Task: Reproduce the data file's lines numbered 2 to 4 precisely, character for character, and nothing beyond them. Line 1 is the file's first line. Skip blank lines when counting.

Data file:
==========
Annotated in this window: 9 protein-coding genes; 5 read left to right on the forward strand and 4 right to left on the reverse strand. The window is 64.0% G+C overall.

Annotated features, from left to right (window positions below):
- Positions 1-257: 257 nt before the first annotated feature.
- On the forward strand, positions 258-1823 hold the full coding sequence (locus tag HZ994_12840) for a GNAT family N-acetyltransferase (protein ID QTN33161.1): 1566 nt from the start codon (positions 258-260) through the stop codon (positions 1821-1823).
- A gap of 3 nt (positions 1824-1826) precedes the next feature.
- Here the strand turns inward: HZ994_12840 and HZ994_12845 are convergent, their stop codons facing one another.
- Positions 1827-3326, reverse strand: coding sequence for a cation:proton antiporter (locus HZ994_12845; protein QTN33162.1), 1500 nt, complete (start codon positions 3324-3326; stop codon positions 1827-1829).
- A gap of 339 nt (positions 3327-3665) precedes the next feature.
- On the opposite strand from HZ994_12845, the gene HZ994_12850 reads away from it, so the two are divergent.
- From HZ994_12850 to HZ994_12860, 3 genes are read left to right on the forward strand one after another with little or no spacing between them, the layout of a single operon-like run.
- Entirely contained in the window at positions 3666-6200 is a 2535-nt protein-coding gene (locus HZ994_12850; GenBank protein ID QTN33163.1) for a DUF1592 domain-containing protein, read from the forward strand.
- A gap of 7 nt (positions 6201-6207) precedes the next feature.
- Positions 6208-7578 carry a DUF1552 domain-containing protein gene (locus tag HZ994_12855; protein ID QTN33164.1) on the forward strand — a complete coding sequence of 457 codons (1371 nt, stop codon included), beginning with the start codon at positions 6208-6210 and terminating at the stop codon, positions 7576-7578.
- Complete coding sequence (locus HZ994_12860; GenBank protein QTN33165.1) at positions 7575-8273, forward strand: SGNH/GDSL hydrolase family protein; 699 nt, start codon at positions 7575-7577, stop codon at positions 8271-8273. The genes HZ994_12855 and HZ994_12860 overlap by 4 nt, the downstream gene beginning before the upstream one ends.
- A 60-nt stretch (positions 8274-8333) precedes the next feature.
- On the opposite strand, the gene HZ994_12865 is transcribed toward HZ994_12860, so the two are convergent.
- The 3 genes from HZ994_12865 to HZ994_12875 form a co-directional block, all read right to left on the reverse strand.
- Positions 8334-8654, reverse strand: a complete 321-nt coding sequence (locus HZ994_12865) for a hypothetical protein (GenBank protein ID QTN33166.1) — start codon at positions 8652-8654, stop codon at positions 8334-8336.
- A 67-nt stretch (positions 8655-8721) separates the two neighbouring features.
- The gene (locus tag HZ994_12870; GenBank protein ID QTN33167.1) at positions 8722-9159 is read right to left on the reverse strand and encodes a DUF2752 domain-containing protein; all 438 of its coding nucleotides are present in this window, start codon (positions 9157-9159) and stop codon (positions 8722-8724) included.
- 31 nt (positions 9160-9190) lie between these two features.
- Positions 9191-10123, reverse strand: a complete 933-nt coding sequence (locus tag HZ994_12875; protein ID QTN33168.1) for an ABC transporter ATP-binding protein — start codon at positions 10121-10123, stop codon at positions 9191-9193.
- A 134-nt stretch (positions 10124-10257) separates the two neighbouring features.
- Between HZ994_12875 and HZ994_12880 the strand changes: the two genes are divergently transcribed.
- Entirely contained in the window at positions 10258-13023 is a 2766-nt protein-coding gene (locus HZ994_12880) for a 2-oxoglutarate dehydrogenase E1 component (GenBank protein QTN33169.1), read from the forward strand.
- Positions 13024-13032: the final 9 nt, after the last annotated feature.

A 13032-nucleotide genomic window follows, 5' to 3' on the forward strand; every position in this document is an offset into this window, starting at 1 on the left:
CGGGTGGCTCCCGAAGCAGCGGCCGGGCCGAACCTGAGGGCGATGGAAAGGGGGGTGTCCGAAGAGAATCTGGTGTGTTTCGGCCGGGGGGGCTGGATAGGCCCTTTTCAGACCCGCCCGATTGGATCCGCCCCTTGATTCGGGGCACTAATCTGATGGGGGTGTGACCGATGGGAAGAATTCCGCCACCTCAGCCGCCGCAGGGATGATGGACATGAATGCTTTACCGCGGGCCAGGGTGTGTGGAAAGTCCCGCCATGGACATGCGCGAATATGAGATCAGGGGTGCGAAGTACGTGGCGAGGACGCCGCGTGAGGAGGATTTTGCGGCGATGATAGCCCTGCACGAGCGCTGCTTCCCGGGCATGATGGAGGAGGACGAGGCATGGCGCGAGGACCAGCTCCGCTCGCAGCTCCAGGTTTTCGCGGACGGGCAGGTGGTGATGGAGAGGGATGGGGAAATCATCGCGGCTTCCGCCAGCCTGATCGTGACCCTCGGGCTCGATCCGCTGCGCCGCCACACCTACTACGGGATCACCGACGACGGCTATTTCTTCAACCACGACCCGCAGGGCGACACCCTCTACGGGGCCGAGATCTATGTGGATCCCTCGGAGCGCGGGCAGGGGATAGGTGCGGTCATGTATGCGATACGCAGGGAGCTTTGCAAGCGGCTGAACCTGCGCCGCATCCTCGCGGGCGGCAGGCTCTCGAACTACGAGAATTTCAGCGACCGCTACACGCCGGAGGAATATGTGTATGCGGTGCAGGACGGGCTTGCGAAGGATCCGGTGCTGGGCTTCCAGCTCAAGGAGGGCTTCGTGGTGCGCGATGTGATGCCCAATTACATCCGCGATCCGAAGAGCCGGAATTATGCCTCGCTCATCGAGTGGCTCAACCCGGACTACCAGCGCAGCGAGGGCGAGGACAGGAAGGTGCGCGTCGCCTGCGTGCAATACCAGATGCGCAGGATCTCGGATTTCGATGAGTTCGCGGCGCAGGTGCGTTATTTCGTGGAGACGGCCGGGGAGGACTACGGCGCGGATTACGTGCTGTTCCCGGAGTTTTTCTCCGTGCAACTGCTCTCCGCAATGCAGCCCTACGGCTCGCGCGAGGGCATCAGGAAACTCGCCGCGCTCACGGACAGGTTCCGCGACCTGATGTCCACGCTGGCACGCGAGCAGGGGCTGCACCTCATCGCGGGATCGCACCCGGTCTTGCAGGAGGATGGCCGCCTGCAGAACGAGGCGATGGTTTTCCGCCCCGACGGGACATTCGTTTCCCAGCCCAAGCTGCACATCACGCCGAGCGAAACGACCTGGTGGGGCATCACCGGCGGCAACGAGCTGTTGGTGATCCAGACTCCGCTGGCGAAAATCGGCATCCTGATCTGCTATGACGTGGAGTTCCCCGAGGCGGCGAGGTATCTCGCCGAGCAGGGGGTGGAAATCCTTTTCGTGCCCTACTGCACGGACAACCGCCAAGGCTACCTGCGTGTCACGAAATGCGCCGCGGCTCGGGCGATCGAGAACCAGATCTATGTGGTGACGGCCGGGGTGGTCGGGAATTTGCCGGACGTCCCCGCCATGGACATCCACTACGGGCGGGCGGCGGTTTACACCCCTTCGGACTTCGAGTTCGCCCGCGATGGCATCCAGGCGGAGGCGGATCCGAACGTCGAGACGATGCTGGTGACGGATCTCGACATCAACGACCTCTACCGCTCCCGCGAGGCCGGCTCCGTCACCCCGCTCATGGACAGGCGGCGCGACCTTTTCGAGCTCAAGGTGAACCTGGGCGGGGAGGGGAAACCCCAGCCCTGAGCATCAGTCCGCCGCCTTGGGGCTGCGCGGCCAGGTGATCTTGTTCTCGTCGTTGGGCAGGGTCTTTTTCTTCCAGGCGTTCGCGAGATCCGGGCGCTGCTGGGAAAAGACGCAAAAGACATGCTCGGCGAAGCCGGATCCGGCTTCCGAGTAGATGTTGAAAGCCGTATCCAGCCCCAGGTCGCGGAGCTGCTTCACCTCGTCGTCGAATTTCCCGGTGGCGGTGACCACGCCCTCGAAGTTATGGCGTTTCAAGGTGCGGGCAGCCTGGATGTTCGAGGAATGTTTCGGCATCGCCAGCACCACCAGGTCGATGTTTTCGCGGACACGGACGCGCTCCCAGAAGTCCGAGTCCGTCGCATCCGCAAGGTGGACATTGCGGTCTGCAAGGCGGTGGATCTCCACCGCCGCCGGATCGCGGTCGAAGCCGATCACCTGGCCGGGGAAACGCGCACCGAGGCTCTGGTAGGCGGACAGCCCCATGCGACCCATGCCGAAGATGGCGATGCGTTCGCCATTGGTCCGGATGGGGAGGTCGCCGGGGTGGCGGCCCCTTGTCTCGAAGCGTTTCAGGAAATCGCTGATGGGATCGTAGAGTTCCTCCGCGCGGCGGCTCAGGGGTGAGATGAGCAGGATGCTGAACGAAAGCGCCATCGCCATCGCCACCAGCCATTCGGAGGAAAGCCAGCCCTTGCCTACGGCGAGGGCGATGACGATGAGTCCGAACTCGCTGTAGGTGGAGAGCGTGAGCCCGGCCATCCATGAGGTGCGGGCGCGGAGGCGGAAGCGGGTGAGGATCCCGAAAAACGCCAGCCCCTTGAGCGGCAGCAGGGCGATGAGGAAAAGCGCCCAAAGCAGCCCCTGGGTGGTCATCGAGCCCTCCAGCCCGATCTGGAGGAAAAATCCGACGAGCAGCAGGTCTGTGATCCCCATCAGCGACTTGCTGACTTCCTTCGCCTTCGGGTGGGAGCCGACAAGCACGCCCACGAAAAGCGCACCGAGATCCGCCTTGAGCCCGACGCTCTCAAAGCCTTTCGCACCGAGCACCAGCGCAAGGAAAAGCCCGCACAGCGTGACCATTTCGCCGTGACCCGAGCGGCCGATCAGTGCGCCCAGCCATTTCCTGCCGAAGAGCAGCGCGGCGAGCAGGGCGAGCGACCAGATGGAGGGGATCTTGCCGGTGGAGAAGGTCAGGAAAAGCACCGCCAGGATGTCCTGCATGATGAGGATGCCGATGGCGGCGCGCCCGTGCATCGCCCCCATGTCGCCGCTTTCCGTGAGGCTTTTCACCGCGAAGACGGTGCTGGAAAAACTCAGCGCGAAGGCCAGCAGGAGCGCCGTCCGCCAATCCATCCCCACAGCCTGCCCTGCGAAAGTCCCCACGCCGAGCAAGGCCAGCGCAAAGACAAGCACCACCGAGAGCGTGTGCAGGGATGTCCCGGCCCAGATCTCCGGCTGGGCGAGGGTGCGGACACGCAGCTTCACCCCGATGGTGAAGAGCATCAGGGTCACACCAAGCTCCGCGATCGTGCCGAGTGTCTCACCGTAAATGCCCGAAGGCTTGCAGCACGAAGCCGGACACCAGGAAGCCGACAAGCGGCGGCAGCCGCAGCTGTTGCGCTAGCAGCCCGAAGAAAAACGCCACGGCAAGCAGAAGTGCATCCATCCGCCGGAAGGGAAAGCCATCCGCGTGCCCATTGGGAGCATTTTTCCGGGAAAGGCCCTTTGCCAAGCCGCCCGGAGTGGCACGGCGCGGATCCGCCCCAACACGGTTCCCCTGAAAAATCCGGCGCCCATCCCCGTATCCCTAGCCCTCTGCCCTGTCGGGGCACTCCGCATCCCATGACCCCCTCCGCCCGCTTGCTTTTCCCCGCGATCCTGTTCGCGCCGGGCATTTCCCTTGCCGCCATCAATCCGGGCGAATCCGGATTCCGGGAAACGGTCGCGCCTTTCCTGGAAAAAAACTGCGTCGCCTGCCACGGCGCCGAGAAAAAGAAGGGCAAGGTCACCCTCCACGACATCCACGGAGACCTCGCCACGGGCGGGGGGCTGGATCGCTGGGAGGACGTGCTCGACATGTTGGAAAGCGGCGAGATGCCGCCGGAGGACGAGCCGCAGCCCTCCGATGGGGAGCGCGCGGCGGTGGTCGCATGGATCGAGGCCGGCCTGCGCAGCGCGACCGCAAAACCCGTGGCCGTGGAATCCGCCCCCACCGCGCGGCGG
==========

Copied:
Annotated features, from left to right (window positions below):
- Positions 1-257: 257 nt before the first annotated feature.
- On the forward strand, positions 258-1823 hold the full coding sequence (locus tag HZ994_12840) for a GNAT family N-acetyltransferase (protein ID QTN33161.1): 1566 nt from the start codon (positions 258-260) through the stop codon (positions 1821-1823).